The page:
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bear hug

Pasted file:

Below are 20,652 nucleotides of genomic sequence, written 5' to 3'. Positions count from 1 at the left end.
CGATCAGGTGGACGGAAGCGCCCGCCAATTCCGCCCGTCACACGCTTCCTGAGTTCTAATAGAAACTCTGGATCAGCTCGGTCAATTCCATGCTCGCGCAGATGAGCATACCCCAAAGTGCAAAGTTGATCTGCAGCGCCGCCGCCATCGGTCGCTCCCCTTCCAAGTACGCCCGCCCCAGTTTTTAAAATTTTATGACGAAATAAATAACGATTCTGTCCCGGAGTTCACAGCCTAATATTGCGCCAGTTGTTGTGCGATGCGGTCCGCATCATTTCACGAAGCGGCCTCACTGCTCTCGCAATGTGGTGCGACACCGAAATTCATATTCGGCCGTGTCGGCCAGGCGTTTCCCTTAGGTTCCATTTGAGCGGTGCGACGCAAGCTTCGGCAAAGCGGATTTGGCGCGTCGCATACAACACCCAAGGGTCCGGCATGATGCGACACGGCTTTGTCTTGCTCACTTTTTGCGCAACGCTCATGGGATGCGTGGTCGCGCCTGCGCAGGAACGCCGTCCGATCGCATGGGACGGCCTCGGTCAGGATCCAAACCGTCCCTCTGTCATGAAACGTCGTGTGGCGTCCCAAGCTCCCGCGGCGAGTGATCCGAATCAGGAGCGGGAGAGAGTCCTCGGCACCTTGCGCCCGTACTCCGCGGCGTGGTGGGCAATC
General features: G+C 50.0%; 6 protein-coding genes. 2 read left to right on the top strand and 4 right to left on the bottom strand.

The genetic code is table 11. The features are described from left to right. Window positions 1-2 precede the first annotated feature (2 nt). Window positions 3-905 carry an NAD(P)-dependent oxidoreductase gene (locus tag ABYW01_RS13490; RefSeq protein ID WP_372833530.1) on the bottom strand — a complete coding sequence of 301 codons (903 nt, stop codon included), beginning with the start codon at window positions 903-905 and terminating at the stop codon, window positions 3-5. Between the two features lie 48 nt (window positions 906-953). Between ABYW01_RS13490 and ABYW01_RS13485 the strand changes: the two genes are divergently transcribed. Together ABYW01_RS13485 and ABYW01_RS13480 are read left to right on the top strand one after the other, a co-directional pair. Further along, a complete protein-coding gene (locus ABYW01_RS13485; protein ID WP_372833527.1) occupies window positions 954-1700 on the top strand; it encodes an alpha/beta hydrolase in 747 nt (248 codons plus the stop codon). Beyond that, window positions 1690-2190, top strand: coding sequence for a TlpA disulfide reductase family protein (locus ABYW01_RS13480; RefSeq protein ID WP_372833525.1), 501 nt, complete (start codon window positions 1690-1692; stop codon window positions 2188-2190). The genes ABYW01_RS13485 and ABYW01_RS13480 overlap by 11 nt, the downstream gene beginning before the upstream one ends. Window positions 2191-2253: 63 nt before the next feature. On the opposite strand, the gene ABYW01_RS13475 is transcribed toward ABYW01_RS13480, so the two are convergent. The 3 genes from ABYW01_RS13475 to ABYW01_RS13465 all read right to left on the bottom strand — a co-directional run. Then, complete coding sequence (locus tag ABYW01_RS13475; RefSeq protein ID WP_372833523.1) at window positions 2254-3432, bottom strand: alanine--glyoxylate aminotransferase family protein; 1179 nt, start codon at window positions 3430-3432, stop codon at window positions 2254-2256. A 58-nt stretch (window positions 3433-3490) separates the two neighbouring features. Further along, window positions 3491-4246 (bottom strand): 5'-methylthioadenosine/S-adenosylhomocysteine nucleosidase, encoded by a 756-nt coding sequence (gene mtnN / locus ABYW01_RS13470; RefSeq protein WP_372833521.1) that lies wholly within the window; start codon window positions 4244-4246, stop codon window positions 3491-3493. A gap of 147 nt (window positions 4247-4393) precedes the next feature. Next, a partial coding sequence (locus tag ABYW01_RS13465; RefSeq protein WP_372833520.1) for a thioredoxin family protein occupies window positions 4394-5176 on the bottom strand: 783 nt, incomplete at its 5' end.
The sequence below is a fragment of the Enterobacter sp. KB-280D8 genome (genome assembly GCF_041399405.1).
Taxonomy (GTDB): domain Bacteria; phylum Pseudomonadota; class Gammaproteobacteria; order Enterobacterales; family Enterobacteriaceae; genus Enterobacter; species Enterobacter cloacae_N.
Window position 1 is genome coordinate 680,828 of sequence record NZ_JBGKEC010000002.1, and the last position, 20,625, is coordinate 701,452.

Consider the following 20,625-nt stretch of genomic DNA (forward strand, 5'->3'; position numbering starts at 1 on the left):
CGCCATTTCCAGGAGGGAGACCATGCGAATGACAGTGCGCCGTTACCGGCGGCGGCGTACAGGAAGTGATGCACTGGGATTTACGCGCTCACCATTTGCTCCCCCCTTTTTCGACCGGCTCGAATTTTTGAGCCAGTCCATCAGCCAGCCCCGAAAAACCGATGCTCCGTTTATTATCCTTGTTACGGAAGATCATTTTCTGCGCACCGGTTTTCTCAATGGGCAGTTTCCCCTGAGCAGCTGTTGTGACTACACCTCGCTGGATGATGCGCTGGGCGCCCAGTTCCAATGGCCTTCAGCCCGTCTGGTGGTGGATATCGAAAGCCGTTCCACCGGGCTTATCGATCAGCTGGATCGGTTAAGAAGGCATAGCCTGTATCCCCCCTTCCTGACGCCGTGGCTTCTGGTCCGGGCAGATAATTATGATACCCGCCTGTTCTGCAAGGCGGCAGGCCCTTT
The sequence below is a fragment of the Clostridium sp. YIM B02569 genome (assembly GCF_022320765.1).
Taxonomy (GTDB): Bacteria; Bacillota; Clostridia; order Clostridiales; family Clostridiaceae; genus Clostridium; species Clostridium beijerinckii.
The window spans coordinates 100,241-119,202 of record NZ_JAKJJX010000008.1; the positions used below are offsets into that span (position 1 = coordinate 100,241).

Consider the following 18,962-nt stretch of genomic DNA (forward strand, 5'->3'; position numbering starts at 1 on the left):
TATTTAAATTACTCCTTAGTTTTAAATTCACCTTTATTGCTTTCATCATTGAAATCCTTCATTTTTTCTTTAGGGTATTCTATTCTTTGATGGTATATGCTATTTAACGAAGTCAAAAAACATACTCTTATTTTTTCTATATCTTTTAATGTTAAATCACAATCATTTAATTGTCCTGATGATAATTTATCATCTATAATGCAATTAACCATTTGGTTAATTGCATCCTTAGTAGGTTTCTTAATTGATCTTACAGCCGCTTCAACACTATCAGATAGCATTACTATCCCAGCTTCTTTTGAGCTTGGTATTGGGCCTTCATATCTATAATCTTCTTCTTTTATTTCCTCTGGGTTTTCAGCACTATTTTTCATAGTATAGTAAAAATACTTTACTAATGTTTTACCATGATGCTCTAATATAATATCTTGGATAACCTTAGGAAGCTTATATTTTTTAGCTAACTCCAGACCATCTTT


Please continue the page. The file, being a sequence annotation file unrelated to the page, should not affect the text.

For those who aren’t in the taekwondo loop and don’t know why Hee-Il Cho is the person to help you perfect your taekwondo moves, here’s the short version of his martial arts bio. He took up the arts when he was a 10-year-old living with his family in Pohang, South Korea. Back then — in the 1950s — Koreans used names like kong soo do and tae soo do to describe their fighting arts. Shortly thereafter, Gen. Choi Hong-hi advocated dispensing with all those names and calling it simply “taekwondo,” Hee-Il Cho said in an interview for the August 2012 issue of Black Belt. The Search for Self-Defense Moves As a boy, Hee-Il Cho was drawn to training in taekwondo moves despite the fact that the average dojang was a barren place, the average lesson was filled with corporal punishment and the average instructor — perhaps a 14- or 15-year-old kid — was inclined to blindly follow the ways he’d learned from his master. “In those days, the only way to survive was to get tough,” Hee-Il Cho said, and get tough he did. The adversity honed his technique, improved his taekwondo moves, strengthened his character and forged his spirit.

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